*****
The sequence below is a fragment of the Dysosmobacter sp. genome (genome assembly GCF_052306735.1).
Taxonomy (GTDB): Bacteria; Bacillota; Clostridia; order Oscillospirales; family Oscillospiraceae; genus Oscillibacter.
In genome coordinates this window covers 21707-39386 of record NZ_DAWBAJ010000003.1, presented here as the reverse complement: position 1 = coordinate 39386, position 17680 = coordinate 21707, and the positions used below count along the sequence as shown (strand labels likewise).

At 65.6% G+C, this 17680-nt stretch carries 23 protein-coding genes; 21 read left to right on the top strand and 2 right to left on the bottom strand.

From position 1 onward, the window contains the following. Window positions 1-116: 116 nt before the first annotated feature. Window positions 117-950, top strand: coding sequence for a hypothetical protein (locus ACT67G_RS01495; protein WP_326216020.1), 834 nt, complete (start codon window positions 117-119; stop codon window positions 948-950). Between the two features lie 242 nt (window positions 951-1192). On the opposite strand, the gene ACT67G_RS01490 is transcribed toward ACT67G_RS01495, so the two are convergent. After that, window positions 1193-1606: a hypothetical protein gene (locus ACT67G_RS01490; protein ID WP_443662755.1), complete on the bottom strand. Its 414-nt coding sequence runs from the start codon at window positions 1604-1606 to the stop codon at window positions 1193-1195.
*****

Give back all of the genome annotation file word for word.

The sequence below is a fragment of the Dysosmobacter sp. genome (genome assembly GCF_052306735.1).
Taxonomy (GTDB): Bacteria; Bacillota; Clostridia; order Oscillospirales; family Oscillospiraceae; genus Oscillibacter.
In genome coordinates this window covers 21707-39386 of record NZ_DAWBAJ010000003.1, presented here as the reverse complement: position 1 = coordinate 39386, position 17680 = coordinate 21707, and the positions used below count along the sequence as shown (strand labels likewise).

At 65.6% G+C, this 17680-nt stretch carries 23 protein-coding genes; 21 read left to right on the top strand and 2 right to left on the bottom strand.

From position 1 onward, the window contains the following. Window positions 1-116: 116 nt before the first annotated feature. Window positions 117-950, top strand: coding sequence for a hypothetical protein (locus ACT67G_RS01495; protein WP_326216020.1), 834 nt, complete (start codon window positions 117-119; stop codon window positions 948-950). Between the two features lie 242 nt (window positions 951-1192). On the opposite strand, the gene ACT67G_RS01490 is transcribed toward ACT67G_RS01495, so the two are convergent. After that, window positions 1193-1606: a hypothetical protein gene (locus ACT67G_RS01490; protein ID WP_443662755.1), complete on the bottom strand. Its 414-nt coding sequence runs from the start codon at window positions 1604-1606 to the stop codon at window positions 1193-1195.